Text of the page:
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Goldsmith v. Dutton

United States District Court, D. Montana, Helena Division

September 5, 2014

DARREN DEE GOLDSMITH, SR., Plaintiff,
v.
LEO DUTTON and BENEFIS SPECTRUM MEDICAL, INC., Defendants.

ORDER

KEITH STRONG, Magistrate Judge.

Synopsis

Plaintiff Darren Goldsmith has filed a Response to Spectrum's Request for Production of Documents (which has been construed as a motion for protective order) (Doc. 42) and a Motion for Access to Legal Materials (Doc. 55). Mr. Goldsmith failed to comply with Local Rules 7.1 and 26 and his motions lack merit. The motions will be denied.

Mr. Goldsmith also filed a Motion for Issuance of Subpoenas (Doc. 43). Because he has since withdrawn the motion (Doc. 59), it will not be addressed in this Order.

Jurisdiction

Mr. Goldsmith's Complaint presents a claim under 42 U.S.C. § 1983, giving rise to federal question jurisdiction. 28 U.S.C. § 1331. The case is assigned to District Court Judge Donald Molloy and was referred to this Court for pretrial proceedings. See L.R. 72.2(a)(1).

Analysis

Federal and Local Rules

Mr. Goldsmith's motions should be dismissed for failure to comply with the Court's Local Rules. Local Rule 7.1(c)(1) provides that "[t]he text of the motion must state that other parties have been contacted and state whether any party objects to the motion." Mr. Goldsmith's motions do not indicate that he contacted opposing counsel prior to filing his motions.

Additionally, Mr. Goldsmith seeks a protective order which requires a "certification that the movant has in good faith conferred or attempted to confer with the other affected parties in an effort to resolve the dispute without court action." Fed.R.Civ. P. 26(c).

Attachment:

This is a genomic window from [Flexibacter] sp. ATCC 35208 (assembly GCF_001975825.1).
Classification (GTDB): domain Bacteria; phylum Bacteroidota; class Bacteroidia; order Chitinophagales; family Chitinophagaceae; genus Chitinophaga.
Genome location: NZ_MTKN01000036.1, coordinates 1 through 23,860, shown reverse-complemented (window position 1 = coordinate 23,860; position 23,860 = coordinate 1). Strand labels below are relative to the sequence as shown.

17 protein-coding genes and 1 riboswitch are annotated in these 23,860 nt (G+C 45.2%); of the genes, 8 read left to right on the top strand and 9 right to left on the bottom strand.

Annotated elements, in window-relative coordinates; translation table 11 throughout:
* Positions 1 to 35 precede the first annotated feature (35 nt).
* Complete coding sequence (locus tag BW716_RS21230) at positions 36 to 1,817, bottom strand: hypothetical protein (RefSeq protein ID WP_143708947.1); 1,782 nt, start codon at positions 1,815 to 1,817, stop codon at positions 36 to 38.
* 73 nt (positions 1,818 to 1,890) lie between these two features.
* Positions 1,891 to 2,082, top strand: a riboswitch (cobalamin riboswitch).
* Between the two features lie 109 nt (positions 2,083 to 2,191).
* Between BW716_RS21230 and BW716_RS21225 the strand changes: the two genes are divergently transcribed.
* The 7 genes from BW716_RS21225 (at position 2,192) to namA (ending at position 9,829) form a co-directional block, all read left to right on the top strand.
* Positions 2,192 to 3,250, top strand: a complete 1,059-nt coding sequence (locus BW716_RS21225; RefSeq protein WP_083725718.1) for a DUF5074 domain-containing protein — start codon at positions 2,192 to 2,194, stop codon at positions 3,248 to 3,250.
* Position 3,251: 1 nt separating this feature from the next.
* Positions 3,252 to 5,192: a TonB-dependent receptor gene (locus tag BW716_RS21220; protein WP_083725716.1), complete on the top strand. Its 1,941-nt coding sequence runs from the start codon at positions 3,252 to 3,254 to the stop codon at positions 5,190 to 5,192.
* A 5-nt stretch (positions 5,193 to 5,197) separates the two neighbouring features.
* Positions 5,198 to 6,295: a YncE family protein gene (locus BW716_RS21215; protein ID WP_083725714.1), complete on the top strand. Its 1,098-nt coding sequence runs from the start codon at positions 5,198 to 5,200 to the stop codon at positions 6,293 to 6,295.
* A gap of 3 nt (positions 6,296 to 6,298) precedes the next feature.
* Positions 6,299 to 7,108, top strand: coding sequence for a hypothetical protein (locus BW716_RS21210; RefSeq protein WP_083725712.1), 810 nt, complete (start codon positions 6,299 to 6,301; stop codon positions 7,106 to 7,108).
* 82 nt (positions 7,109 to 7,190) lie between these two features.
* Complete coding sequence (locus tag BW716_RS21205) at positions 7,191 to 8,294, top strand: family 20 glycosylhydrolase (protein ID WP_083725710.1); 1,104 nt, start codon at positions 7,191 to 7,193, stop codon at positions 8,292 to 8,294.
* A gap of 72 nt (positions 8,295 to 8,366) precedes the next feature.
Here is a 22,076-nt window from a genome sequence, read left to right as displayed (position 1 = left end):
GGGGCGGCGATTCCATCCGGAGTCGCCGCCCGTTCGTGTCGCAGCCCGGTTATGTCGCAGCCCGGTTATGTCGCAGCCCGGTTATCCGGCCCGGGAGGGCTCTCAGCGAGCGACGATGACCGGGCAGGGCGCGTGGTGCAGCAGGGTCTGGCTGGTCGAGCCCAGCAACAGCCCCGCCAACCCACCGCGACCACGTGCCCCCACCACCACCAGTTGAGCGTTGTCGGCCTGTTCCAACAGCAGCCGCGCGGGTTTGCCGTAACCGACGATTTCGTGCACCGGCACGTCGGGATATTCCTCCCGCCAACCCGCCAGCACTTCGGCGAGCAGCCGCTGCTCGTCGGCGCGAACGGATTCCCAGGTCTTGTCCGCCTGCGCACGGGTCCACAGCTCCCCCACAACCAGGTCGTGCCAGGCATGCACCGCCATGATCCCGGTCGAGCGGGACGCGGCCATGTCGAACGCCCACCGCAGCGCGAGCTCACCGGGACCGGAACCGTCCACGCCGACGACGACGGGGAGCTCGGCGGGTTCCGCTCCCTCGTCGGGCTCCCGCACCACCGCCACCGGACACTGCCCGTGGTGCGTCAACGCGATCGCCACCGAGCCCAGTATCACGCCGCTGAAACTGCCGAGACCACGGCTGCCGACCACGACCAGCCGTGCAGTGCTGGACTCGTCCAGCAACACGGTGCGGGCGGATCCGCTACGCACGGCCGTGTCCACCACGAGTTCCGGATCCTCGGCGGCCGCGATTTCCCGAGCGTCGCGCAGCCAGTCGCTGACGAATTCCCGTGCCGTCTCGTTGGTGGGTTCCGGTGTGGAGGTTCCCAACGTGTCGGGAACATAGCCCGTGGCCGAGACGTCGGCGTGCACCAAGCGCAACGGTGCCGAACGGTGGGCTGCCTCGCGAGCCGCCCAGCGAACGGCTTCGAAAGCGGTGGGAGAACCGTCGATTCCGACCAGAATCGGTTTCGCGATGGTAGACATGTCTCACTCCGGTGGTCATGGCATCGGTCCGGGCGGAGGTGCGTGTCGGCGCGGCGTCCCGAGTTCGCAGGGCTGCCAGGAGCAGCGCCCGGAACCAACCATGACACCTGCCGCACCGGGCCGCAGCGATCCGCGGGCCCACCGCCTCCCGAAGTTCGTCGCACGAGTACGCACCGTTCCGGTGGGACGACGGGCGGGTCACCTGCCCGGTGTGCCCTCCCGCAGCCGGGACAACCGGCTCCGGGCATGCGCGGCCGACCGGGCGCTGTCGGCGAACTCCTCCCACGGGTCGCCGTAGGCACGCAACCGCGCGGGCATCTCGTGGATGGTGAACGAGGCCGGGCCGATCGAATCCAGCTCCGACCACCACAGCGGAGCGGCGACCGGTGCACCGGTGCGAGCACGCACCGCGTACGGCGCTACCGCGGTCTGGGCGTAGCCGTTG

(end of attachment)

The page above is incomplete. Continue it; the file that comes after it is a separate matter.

Mr. Goldsmith received these rules with the Court's May 5, 2014 Scheduling Order (Doc. 23). He has blatantly failed to comply with them. Any future motions filed without first complying with these rules will be summarily denied.

Response to Spectrum's Request for Production of Documents

Mr. Goldsmith's Response to Spectrum's Request for Production of Documents has been construed as a motion for a protective order. Under Federal Rule of Civil Procedure 26(b)(1), "[p]arties may obtain discovery regarding any nonprivileged matter that is relevant to any party's claim or defense." "Relevant information need not be admissible at the trial if the discovery appears reasonably calculated to lead to the discovery of admissible evidence." Fed.R.Civ.P. 26(b)(1). But the right to access information is not absolute, and "[t]he court may, for good cause, issue an order to protect a party or person from annoyance, embarrassment, oppression, or undue burden or expense." Fed.R.Civ.P. 26(c)(1). "The party opposing disclosure has the burden of proving good cause, ' which requires a showing that specific prejudice or harm will result' if the protective order is not granted." In re Catholic Archbishop of Portland Oregon, 661 F.3d 417, 424 (9th Cir. 2011) ( quoting Foltz v. State Farm Mut. Auto. Ins. Co., 331 F.3d 1122, 1130 (9th Cir. 2003)).

Mr. Goldsmith alleges that on June 27, 2014, Defendant Dutton submitted requests for the production of documents to Defendant Spectrum seeking "all information in your possession regarding plaintiff." Mr. Goldsmith submits that some of this information may be federally protected under HIPPA and/or other privacy laws. He alleges the documents are highly confidential and are mostly Department of Veteran Affairs medical records that are, for the most part, not relevant to the case at hand. (Doc. 42 at 1.) He also alleges that Defendant Dutton did not particularly describe the information sought in violation of Rule 34(b)(1)(A) of the Federal Rules of Civil Procedure. Mr. Goldsmith includes allegations that ...


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